This essay is the second of a series of four appearing this week on GigaOm. It draws from material in Jonathan Koomey’s latest book, Cold Cash, Cool Climate: Science-based Advice for Ecological Entrepreneurs, which is being released by Analytics Press on February 15, 2012.
Written for entrepreneurs and investors, this book describes how to profit from tackling climate change, one of this century’s greatest challenges. The author acts as your company’s scientific advisor, summarizing the business implications of the climate problem for both new and existing ventures. Koomey helps you effectively allocate scarce time and resources to the most promising opportunities, drawing upon his more than 25 years of experience in analyzing and implementing climate solutions.
7 ways to unleash game-changing greentech innovation
The key to unleashing the power of innovation in new ventures is whole systems integrated design, the modern champion of which is Amory Lovins of Rocky Mountain Institute (RMI). Most engineering students are taught to focus on optimizing parts of systems, but rarely encouraged to look at the system as a whole. Unfortunately, the focus on components leads designers to (as Lovins says) “pessimize the system”.
RMI has created a set of 17 principles for doing whole systems integrated design, from which I’ve abstracted some key points below, writing specifically for those trying to start ventures to reduce greenhouse gas emissions and make a profit at the same time. I’ve also drawn upon the excellent book by Stasinopoulos et al. titled Whole System Design, where you can find detailed examples combined with a nicely organized set of steps for organizing the design process.
1). Create an interdisciplinary team
Your team needs a diversity of skills to truly explore almost any design space. That’s because few people have the breadth and depth of knowledge across all relevant disciplines to assess what’s possible. In addition, the process of brainstorming, if properly fostered, generates new ideas and acceptance by the team of the resulting design path (by virtue of their shared experience of brainstorming).
2). Reward the team for substantially improved designs
The goal is radical improvement, not incremental changes, and the best way to achieve this result is to pay for what you want. This sounds like a commonsense notion, but that’s often not how things are done. For example, engineers designing the heating and cooling systems in commercial buildings are usually paid as a percentage of the capital cost of the system they install, so it’s no wonder they don’t undertake whole system redesigns that would reduce capital costs. So reward the team for game-changing innovation in whatever ways your pocketbook allows.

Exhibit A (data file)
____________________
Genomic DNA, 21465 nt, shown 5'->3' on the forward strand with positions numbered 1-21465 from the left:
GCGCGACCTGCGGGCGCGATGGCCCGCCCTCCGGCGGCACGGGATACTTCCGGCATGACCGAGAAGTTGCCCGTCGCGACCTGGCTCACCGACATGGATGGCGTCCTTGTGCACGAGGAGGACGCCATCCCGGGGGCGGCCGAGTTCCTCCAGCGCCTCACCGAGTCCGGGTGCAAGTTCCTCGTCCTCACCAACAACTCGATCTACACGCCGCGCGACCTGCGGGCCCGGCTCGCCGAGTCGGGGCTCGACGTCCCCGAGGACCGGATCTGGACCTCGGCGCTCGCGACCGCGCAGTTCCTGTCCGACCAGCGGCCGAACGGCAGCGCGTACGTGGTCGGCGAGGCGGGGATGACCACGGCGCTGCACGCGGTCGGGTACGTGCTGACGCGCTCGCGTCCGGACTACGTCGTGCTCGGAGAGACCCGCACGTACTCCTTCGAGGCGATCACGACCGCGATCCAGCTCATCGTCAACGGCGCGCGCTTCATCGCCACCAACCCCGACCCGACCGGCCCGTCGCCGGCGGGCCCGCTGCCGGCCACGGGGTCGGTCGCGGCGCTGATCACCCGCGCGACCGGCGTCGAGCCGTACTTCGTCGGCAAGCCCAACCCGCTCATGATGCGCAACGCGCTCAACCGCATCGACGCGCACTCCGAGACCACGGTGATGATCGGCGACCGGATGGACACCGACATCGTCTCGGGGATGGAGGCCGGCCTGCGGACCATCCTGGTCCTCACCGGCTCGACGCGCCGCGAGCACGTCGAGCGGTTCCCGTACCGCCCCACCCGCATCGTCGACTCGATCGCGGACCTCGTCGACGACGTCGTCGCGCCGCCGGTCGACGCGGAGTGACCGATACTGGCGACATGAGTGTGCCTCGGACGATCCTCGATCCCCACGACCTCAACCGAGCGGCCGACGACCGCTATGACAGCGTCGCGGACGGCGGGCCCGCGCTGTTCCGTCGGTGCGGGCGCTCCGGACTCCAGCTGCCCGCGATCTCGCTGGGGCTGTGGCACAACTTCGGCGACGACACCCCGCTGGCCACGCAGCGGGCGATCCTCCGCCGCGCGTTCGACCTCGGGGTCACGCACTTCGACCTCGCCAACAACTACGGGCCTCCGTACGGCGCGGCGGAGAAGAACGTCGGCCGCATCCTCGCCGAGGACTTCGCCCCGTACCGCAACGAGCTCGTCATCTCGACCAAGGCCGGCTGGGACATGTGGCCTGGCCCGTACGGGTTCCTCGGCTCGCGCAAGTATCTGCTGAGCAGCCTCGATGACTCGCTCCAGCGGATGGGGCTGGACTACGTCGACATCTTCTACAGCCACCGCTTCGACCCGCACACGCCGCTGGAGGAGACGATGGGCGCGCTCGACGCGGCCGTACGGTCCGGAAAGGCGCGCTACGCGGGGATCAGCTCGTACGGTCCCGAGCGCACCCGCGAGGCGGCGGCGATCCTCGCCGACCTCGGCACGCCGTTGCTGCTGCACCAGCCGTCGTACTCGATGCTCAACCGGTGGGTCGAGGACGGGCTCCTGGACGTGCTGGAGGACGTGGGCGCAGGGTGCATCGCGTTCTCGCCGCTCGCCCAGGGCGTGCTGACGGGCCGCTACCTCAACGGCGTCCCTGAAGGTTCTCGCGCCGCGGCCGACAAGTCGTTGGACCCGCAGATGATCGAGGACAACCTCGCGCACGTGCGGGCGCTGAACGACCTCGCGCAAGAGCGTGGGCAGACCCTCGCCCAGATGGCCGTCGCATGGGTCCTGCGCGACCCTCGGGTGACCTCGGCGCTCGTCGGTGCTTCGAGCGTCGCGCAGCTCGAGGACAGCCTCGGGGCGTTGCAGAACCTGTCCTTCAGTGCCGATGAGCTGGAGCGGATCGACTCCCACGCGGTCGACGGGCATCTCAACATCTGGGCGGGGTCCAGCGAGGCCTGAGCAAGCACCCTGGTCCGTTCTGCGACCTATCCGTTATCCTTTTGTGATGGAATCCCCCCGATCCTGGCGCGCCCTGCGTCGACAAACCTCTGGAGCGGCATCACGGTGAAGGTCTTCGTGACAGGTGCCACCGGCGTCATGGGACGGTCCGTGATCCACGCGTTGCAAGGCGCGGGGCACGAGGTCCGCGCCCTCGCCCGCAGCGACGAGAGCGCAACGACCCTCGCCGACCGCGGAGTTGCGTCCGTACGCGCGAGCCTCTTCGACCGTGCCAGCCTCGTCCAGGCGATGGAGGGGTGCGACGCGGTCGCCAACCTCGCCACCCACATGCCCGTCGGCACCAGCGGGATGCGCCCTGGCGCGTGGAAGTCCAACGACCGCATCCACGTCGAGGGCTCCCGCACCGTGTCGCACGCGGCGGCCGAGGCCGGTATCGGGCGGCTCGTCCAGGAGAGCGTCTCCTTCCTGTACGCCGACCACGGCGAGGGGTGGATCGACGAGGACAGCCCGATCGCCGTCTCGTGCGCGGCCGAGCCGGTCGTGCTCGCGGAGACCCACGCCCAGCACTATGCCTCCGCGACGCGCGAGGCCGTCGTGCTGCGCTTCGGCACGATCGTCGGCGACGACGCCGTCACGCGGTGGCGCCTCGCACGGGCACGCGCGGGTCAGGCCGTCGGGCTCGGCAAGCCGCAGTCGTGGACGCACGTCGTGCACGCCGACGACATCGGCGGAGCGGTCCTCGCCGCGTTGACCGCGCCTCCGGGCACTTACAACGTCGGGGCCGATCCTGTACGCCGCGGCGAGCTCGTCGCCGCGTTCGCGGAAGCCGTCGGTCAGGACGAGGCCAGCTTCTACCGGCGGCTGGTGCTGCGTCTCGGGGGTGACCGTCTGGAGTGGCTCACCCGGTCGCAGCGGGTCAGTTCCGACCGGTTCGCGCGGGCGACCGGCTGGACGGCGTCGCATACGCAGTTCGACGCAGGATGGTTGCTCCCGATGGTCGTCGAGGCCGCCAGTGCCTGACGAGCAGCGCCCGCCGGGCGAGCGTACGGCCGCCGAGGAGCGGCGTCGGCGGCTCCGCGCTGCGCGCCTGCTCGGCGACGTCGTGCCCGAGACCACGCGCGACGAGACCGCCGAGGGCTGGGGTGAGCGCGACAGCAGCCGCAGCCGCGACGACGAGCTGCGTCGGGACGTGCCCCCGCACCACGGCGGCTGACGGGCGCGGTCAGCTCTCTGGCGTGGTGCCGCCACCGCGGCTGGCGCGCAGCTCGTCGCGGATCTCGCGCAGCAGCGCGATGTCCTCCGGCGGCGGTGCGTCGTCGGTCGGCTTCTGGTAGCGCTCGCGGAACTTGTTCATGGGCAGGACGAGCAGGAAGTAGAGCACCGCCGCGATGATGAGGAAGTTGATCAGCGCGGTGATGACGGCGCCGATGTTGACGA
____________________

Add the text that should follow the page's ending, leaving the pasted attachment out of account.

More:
3). Start with a clean sheet
While learning from past efforts is helpful, radically improved designs always start with a clean sheet. That’s partly because rapid technology change has opened up previously unknown opportunities, but also because old designs embody old assumptions, and those often no longer hold. I show in the book how even talented people create artificial obstacles to accomplishing big goals, and starting fresh can allow you to sidestep that tendency.
4). Rely on measured data
Baseline values for current products as well as for accomplishing the defined task need to be based on measured data, not on assumptions or rules of thumb. That’s because only measured data conveys the current reality, while rules of thumb are based on history, and because of the rapid pace of change discussed earlier in this chapter, history is becoming less and less relevant to what is possible today.
5). Go for multiple benefits
When designing a product, each component should (to the extent possible) serve multiple benefits, to minimize costs and maximize reliability. This lesson is also true for the product itself. Efficiency or low emissions by themselves won’t sell products to the vast majority of consumers, but pairing those improvements with other benefits is the best way to ensure that low-carbon innovations are widely adopted. That means that products need to reduce emissions, save money, and make people’s lives better all at the same time. That often means saving time, which turns out to be one of the most valuable scarce resources we have in our busy modern lives (see my third essay for more details).
6). Incorporate feedback into the design
That means use of smart controls to make equipment operation more effective and data collection to improve both current operations and future products. With the advent of ever more efficient computing technologies, we’ll be better able to incorporate such innovations into most future products, with corresponding increases in efficiency, reductions in emissions, and improvements in meeting human needs.
7). Accept and foster a non-linear design process
Another important feature of true integrated design is that it is anything but linear, and that’s all to the good. It’s almost impossible to anticipate everything in advance, and the process of design creates new insights that would never arise without the inevitable false starts. For example, until you actually see a working prototype you can’t really know whether it’s what you want, as the team creating the first iPhone discovered as they neared the product launch.
The most important lesson from the whole systems design literature is that conventional incremental design practices are both pervasive and pernicious. They leave real money on the table and slow the adoption of current technologies that could substantially reduce emissions. Don’t let this happen to you! Go for game changing innovation, and the climate (and your pocketbook) will be the better for it.